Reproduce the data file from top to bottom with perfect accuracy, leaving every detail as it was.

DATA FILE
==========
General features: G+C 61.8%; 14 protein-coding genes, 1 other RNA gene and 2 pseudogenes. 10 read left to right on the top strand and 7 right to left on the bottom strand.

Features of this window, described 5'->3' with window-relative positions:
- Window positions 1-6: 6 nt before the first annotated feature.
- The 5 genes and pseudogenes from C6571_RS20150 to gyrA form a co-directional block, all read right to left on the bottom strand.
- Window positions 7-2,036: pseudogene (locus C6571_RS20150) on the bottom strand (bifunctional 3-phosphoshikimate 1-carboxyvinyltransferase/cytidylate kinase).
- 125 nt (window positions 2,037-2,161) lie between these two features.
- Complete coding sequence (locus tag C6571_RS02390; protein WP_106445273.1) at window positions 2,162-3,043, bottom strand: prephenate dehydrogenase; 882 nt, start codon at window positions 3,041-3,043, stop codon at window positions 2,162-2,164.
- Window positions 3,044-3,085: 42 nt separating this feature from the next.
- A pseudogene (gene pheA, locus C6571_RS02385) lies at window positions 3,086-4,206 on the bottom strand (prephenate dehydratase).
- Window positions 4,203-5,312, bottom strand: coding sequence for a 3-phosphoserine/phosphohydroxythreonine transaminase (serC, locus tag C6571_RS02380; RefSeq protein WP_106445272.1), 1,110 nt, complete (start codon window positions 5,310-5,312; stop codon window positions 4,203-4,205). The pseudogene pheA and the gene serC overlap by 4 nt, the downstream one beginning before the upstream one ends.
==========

General features: G+C 61.8%; 14 protein-coding genes, 1 other RNA gene and 2 pseudogenes. 10 read left to right on the top strand and 7 right to left on the bottom strand.

Features of this window, described 5'->3' with window-relative positions:
- Window positions 1-6: 6 nt before the first annotated feature.
- The 5 genes and pseudogenes from C6571_RS20150 to gyrA form a co-directional block, all read right to left on the bottom strand.
- Window positions 7-2,036: pseudogene (locus C6571_RS20150) on the bottom strand (bifunctional 3-phosphoshikimate 1-carboxyvinyltransferase/cytidylate kinase).
- 125 nt (window positions 2,037-2,161) lie between these two features.
- Complete coding sequence (locus tag C6571_RS02390; protein WP_106445273.1) at window positions 2,162-3,043, bottom strand: prephenate dehydrogenase; 882 nt, start codon at window positions 3,041-3,043, stop codon at window positions 2,162-2,164.
- Window positions 3,044-3,085: 42 nt separating this feature from the next.
- A pseudogene (gene pheA, locus C6571_RS02385) lies at window positions 3,086-4,206 on the bottom strand (prephenate dehydratase).
- Window positions 4,203-5,312, bottom strand: coding sequence for a 3-phosphoserine/phosphohydroxythreonine transaminase (serC, locus tag C6571_RS02380; RefSeq protein WP_106445272.1), 1,110 nt, complete (start codon window positions 5,310-5,312; stop codon window positions 4,203-4,205). The pseudogene pheA and the gene serC overlap by 4 nt, the downstream one beginning before the upstream one ends.